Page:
Jason Ballard: Distributing Ammo and Hot Chow
NAME: Jason Ballard
TITLE: Major, student in the Command and General Staff School, Fort Leavenworth, Kansas, since 2010
COMPANY: U.S. Army
PREVIOUS EXPERIENCE: U.S. Army Reserve: field artilery. U.S. Marine Corps: ammunition technician. U.S. Army: second lieutenant (recruiter, later cargo transfer company platoon leader); first lieutenant (assistant battalion operations officer); captain (battalion logistics officer, later assistant division transportation officer, then forward support company commander, then assistant brigade logistics officer).
EDUCATION: B.S., interdisciplinary science, South Dakota School of Mines, 2000.
Jason Ballard spent four years in the Marines, distributing ammunition in locales as diverse as Somalia and Okinawa. When he left the service, he was tired of logistics.
Six years later, when Ballard graduated from college on an Army scholarship, the newly minted second lieutenant found himself back in logistics. "That was a sign," Ballard says.
A good sign, it turns out. Fast forward several years, and there’s Captain Ballard, assistant division transportation officer, moving soldiers and equipment from Fort Hood, Texas, through Kuwait to fighting positions in Iraq.
"It was a great opportunity to see logistics operations in action," he says.
Ten years as an Army sustainment officer provided views of the military supply chain from just about every angle. Besides helping to manage the end-to-end flow of assets, Ballard has distributed goods across a brigade, making sure supplies went first to units that needed them most.
He also led a forward support company in Iraq, where his 200 soldiers maintained armored vehicles and trucks, prepared and delivered food, brought supplies and equipment into the battalion area, and delivered those goods to infantry and armored units in the cities and countryside.
Ballard took pride in treating soldiers well. For example, it would have been easy to deliver Meals Ready to Eat to a remote outpost every two weeks. But those packaged meals taste "pretty bland," he says, and soldiers deserve better.
Making sure that troops in the smaller outposts got the same perks as soldiers in more accessible spots took some ingenuity. Once, the company found itself without refrigerated transport. "We bought deep freezers, put them in an armored stake bed truck, and hooked them to a generator," Ballard recalls. "We made our own refrigerator truck."
Delivering the goods stateside could be just as satisfying, such as the 20-degree day in Fort Carson, Colo., when Ballard’s company brought hot food to infantry troops.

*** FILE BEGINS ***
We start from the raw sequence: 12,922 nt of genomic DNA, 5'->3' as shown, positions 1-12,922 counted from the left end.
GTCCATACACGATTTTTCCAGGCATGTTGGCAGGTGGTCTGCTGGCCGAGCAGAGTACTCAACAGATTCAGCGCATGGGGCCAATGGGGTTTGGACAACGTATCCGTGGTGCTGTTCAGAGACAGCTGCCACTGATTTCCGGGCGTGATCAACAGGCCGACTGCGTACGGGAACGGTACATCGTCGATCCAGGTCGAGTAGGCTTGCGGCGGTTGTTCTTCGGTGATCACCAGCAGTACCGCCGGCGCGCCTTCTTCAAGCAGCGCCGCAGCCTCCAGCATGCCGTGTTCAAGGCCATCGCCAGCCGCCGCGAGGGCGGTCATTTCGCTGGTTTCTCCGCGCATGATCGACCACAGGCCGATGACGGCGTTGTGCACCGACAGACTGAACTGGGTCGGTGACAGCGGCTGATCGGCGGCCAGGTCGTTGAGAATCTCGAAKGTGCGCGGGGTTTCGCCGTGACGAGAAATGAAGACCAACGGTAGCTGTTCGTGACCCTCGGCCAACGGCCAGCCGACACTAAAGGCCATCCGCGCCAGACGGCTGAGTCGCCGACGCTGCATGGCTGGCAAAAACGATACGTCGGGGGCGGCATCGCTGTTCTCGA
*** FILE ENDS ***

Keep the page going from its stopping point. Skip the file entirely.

Currently, Ballard is enrolled in the Intermediate Leadership Education course at the Command and General Staff College at Fort Leavenworth, Kansas. When he’s done there, he hopes to become a division transportation or support operations officer.
A logistics position in the Army does have its pitfalls. "If we don’t get soldiers what they want, they’re not happy," Ballard says. "And when the troops aren’t happy, it’s usually our fault."
But Ballard’s career path brings rewards as well, such as serving soldiers hot coffee on a frigid day. "I can make a difference here," he says.
The Big Questions
What do you do when you’re not at work?
My wife and I spend a lot of time exploring new places, driving the back roads, and visiting small towns. We love fly fishing, being outdoors, and spending time with our dogs.
Ideal dinner companion?
Theodore Roosevelt. His ethos of adventure, patriotism, and determination would make him an enjoyable, entertaining dinner companion.
When I was commander of a forward support company, our motto was "Seamless."
What’s in your assault pack?
Pens, paper, and school supplies. In Iraq, I carried two extra magazines of ammunition, a chemical light, a compass, an extra set of clothes, a first aid kit, batteries for my radio, a pocket knife, and a map.
First Web sites you view in the morning?
CNN, Fox, and Army Knowledge Online. I visit sites that enhance my contributions and knowledge, and make me a better manager, soldier, leader, and person.
If you didn’t work in supply chain management, what would be your dream job?
History teacher, park ranger, wildlife biologist, or archaeologist.